I am not a friend or relative of the woman, and yet I am in the kitchen with her, or at least much of me is. The door stands open as I am on one end of the sitting room, fully clothed and bedded, while she is on the other, streaming dishes. It seems I am doing the dishes while watching a cooking show, for she remarks to me.
"You are amazing at getting things done. Your schedule is like a time machine."This is a compliment, so I don't feel slighted. Instead, I thank her for the praise and look at the clock. I know what to do...
Just a few days into the storm, I am so sure that I am not going to make it. If I am a failure at this whole idea of becoming an exec, why would I want to continue? I am so tired. I am so sick. My instruments are mangled. I can't breathe. I know my ship is sinking. Soon, I will be captured by a violent and deadly sea. But I don't think I will drown. I have survived a harsh wind and a winter storm, and I am going to make it.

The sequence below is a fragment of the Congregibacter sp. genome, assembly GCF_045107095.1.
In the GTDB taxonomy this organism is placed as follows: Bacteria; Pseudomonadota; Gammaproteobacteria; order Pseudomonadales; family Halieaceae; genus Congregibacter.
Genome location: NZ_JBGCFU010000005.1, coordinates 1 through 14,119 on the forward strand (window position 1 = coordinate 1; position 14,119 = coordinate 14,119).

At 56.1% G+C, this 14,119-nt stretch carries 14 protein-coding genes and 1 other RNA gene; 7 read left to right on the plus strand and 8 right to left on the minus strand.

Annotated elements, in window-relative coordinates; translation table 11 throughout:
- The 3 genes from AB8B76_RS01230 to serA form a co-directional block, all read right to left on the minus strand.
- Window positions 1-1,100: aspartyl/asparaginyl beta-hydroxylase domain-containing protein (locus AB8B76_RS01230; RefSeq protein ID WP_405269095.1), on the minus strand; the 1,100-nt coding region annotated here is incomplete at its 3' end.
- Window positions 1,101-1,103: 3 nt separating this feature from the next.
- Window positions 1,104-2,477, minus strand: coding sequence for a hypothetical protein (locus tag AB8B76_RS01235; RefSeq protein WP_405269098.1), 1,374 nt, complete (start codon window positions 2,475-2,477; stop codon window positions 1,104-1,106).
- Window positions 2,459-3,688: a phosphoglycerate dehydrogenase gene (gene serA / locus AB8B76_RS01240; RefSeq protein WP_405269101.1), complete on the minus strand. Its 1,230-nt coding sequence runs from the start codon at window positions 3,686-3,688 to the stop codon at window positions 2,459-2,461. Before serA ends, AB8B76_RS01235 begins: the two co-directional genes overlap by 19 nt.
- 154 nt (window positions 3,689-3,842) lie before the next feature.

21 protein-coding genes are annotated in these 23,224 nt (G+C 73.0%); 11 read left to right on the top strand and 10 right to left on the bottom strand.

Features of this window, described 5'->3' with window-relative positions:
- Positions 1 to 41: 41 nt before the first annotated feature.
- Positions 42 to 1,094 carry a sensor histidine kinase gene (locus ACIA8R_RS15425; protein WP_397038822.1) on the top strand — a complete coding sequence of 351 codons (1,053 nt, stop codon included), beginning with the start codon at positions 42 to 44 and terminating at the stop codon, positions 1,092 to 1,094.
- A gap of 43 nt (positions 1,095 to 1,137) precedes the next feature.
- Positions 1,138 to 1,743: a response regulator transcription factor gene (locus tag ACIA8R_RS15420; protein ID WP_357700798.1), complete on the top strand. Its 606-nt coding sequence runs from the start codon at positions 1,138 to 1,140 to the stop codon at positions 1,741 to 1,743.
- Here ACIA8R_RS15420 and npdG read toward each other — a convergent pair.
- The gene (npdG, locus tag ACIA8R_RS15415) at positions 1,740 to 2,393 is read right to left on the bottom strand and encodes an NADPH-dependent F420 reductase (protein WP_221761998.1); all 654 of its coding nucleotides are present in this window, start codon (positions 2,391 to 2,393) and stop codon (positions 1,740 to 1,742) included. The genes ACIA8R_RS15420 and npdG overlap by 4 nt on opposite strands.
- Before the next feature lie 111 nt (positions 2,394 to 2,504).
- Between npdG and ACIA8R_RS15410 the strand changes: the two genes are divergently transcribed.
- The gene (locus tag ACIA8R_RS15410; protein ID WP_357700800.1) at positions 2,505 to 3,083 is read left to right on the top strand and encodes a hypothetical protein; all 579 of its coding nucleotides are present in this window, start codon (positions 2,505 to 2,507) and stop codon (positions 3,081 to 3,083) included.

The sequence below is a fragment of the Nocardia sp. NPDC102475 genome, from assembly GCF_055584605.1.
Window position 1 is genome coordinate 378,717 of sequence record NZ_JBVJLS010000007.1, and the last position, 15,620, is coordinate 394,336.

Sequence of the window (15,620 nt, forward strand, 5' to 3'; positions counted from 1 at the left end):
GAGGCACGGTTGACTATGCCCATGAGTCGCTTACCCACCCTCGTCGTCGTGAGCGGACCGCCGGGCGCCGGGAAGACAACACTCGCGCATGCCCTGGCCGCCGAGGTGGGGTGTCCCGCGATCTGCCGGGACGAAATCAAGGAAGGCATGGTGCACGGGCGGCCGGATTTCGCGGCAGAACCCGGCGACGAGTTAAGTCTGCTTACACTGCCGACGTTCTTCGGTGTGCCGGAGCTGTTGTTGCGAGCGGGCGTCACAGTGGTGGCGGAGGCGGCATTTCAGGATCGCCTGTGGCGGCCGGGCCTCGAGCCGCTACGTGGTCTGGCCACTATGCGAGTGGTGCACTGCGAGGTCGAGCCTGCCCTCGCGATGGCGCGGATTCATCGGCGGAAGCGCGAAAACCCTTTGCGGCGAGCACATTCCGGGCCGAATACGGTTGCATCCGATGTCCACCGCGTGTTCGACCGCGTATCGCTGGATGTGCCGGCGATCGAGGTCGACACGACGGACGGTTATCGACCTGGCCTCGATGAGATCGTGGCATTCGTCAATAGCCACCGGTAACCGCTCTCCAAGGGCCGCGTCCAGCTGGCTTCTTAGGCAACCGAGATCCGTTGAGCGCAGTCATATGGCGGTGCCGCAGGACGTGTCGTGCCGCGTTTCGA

If you are not ready to face the challenge of beating yourself up and feeling weak in moments like that, I have an alternative. It is often much harder to face the world than it is to face yourself. Sooner or later, you are going to have to face the fact that you can't fix everything, and you can never make someone else feel happy or comfortable or safe or productive when they aren't.
Toni Morrison wrote The Bluest Eye as a school assignment, and her teacher took the manuscript away so she could work on a new project. To get through the novel, she sat down in the morning and wrote for ten hours. To this day she still claims she wrote better when she was tired than when she was rested. Neil Strauss, author of The Game started at 6 in the morning when he was a kid and then worked until 7 or 8 at night. He still has that habit, although he no longer toils in the morning. [End Page 144] d2c66b5586